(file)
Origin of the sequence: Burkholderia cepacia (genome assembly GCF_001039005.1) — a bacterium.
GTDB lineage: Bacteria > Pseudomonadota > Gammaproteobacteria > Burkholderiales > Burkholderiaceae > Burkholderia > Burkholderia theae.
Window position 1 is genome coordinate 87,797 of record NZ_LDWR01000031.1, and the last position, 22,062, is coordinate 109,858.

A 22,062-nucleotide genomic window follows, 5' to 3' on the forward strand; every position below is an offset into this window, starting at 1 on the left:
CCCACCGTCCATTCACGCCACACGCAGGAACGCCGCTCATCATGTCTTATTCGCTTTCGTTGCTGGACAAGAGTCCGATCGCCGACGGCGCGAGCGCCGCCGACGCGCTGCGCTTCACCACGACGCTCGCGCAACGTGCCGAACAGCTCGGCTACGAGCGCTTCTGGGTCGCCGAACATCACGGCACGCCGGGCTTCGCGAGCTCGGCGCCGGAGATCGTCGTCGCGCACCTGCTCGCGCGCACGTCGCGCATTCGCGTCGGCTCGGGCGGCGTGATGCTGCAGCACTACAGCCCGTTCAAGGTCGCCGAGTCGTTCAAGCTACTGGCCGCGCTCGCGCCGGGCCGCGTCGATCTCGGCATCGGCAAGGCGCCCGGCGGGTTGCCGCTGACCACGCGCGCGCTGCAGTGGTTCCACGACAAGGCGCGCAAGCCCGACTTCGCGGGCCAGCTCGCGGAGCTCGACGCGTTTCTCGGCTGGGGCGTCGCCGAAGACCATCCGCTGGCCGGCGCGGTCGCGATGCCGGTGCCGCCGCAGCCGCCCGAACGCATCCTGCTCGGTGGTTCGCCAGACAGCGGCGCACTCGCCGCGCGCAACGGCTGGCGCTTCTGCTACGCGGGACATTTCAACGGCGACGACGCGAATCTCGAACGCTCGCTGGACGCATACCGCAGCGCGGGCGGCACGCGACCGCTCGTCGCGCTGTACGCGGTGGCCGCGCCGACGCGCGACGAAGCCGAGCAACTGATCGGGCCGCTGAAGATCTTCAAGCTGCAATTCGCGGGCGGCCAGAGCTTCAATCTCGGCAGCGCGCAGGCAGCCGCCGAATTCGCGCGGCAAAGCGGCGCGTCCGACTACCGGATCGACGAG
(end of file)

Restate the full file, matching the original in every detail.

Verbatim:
Origin of the sequence: Burkholderia cepacia (genome assembly GCF_001039005.1) — a bacterium.
GTDB lineage: Bacteria > Pseudomonadota > Gammaproteobacteria > Burkholderiales > Burkholderiaceae > Burkholderia > Burkholderia theae.
Window position 1 is genome coordinate 87,797 of record NZ_LDWR01000031.1, and the last position, 22,062, is coordinate 109,858.

A 22,062-nucleotide genomic window follows, 5' to 3' on the forward strand; every position below is an offset into this window, starting at 1 on the left:
CCCACCGTCCATTCACGCCACACGCAGGAACGCCGCTCATCATGTCTTATTCGCTTTCGTTGCTGGACAAGAGTCCGATCGCCGACGGCGCGAGCGCCGCCGACGCGCTGCGCTTCACCACGACGCTCGCGCAACGTGCCGAACAGCTCGGCTACGAGCGCTTCTGGGTCGCCGAACATCACGGCACGCCGGGCTTCGCGAGCTCGGCGCCGGAGATCGTCGTCGCGCACCTGCTCGCGCGCACGTCGCGCATTCGCGTCGGCTCGGGCGGCGTGATGCTGCAGCACTACAGCCCGTTCAAGGTCGCCGAGTCGTTCAAGCTACTGGCCGCGCTCGCGCCGGGCCGCGTCGATCTCGGCATCGGCAAGGCGCCCGGCGGGTTGCCGCTGACCACGCGCGCGCTGCAGTGGTTCCACGACAAGGCGCGCAAGCCCGACTTCGCGGGCCAGCTCGCGGAGCTCGACGCGTTTCTCGGCTGGGGCGTCGCCGAAGACCATCCGCTGGCCGGCGCGGTCGCGATGCCGGTGCCGCCGCAGCCGCCCGAACGCATCCTGCTCGGTGGTTCGCCAGACAGCGGCGCACTCGCCGCGCGCAACGGCTGGCGCTTCTGCTACGCGGGACATTTCAACGGCGACGACGCGAATCTCGAACGCTCGCTGGACGCATACCGCAGCGCGGGCGGCACGCGACCGCTCGTCGCGCTGTACGCGGTGGCCGCGCCGACGCGCGACGAAGCCGAGCAACTGATCGGGCCGCTGAAGATCTTCAAGCTGCAATTCGCGGGCGGCCAGAGCTTCAATCTCGGCAGCGCGCAGGCAGCCGCCGAATTCGCGCGGCAAAGCGGCGCGTCCGACTACCGGATCGACGAG